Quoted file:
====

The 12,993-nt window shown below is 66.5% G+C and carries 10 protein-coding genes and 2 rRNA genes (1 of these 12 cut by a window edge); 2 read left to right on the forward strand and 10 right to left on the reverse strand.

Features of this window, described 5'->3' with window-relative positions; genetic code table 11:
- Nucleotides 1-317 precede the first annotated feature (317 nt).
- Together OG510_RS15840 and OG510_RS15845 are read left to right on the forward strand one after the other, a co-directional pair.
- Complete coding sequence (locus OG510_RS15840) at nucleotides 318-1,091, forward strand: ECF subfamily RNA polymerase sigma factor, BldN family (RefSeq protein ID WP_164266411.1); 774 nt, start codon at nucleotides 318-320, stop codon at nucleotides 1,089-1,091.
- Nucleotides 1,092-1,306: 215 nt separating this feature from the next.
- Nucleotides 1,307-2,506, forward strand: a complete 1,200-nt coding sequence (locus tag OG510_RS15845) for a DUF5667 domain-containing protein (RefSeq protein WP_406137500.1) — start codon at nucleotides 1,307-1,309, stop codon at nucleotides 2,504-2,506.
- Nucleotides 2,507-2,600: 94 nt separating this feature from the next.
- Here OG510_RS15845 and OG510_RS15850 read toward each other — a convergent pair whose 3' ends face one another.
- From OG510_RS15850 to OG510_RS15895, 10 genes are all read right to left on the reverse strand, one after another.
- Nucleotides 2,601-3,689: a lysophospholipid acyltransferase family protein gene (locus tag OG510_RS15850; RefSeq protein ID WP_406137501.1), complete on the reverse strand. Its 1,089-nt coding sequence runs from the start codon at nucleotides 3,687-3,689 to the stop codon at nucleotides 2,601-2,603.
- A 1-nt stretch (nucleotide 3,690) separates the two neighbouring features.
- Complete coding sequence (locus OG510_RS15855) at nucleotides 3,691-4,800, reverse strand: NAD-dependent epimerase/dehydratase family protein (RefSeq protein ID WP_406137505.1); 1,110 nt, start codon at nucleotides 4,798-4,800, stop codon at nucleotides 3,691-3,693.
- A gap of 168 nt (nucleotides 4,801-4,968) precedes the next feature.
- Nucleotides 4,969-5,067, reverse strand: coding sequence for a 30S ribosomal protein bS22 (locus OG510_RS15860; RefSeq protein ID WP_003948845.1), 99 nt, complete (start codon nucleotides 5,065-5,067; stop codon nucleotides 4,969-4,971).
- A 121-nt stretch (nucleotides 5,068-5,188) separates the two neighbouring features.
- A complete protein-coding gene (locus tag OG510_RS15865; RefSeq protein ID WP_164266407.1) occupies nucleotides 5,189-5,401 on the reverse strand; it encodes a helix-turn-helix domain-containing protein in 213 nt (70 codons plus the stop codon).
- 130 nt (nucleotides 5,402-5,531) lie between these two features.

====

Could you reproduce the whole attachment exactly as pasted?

The 12,993-nt window shown below is 66.5% G+C and carries 10 protein-coding genes and 2 rRNA genes (1 of these 12 cut by a window edge); 2 read left to right on the forward strand and 10 right to left on the reverse strand.

Features of this window, described 5'->3' with window-relative positions; genetic code table 11:
- Nucleotides 1-317 precede the first annotated feature (317 nt).
- Together OG510_RS15840 and OG510_RS15845 are read left to right on the forward strand one after the other, a co-directional pair.
- Complete coding sequence (locus OG510_RS15840) at nucleotides 318-1,091, forward strand: ECF subfamily RNA polymerase sigma factor, BldN family (RefSeq protein ID WP_164266411.1); 774 nt, start codon at nucleotides 318-320, stop codon at nucleotides 1,089-1,091.
- Nucleotides 1,092-1,306: 215 nt separating this feature from the next.
- Nucleotides 1,307-2,506, forward strand: a complete 1,200-nt coding sequence (locus tag OG510_RS15845) for a DUF5667 domain-containing protein (RefSeq protein WP_406137500.1) — start codon at nucleotides 1,307-1,309, stop codon at nucleotides 2,504-2,506.
- Nucleotides 2,507-2,600: 94 nt separating this feature from the next.
- Here OG510_RS15845 and OG510_RS15850 read toward each other — a convergent pair whose 3' ends face one another.
- From OG510_RS15850 to OG510_RS15895, 10 genes are all read right to left on the reverse strand, one after another.
- Nucleotides 2,601-3,689: a lysophospholipid acyltransferase family protein gene (locus tag OG510_RS15850; RefSeq protein ID WP_406137501.1), complete on the reverse strand. Its 1,089-nt coding sequence runs from the start codon at nucleotides 3,687-3,689 to the stop codon at nucleotides 2,601-2,603.
- A 1-nt stretch (nucleotide 3,690) separates the two neighbouring features.
- Complete coding sequence (locus OG510_RS15855) at nucleotides 3,691-4,800, reverse strand: NAD-dependent epimerase/dehydratase family protein (RefSeq protein ID WP_406137505.1); 1,110 nt, start codon at nucleotides 4,798-4,800, stop codon at nucleotides 3,691-3,693.
- A gap of 168 nt (nucleotides 4,801-4,968) precedes the next feature.
- Nucleotides 4,969-5,067, reverse strand: coding sequence for a 30S ribosomal protein bS22 (locus OG510_RS15860; RefSeq protein ID WP_003948845.1), 99 nt, complete (start codon nucleotides 5,065-5,067; stop codon nucleotides 4,969-4,971).
- A 121-nt stretch (nucleotides 5,068-5,188) separates the two neighbouring features.
- A complete protein-coding gene (locus tag OG510_RS15865; RefSeq protein ID WP_164266407.1) occupies nucleotides 5,189-5,401 on the reverse strand; it encodes a helix-turn-helix domain-containing protein in 213 nt (70 codons plus the stop codon).
- 130 nt (nucleotides 5,402-5,531) lie between these two features.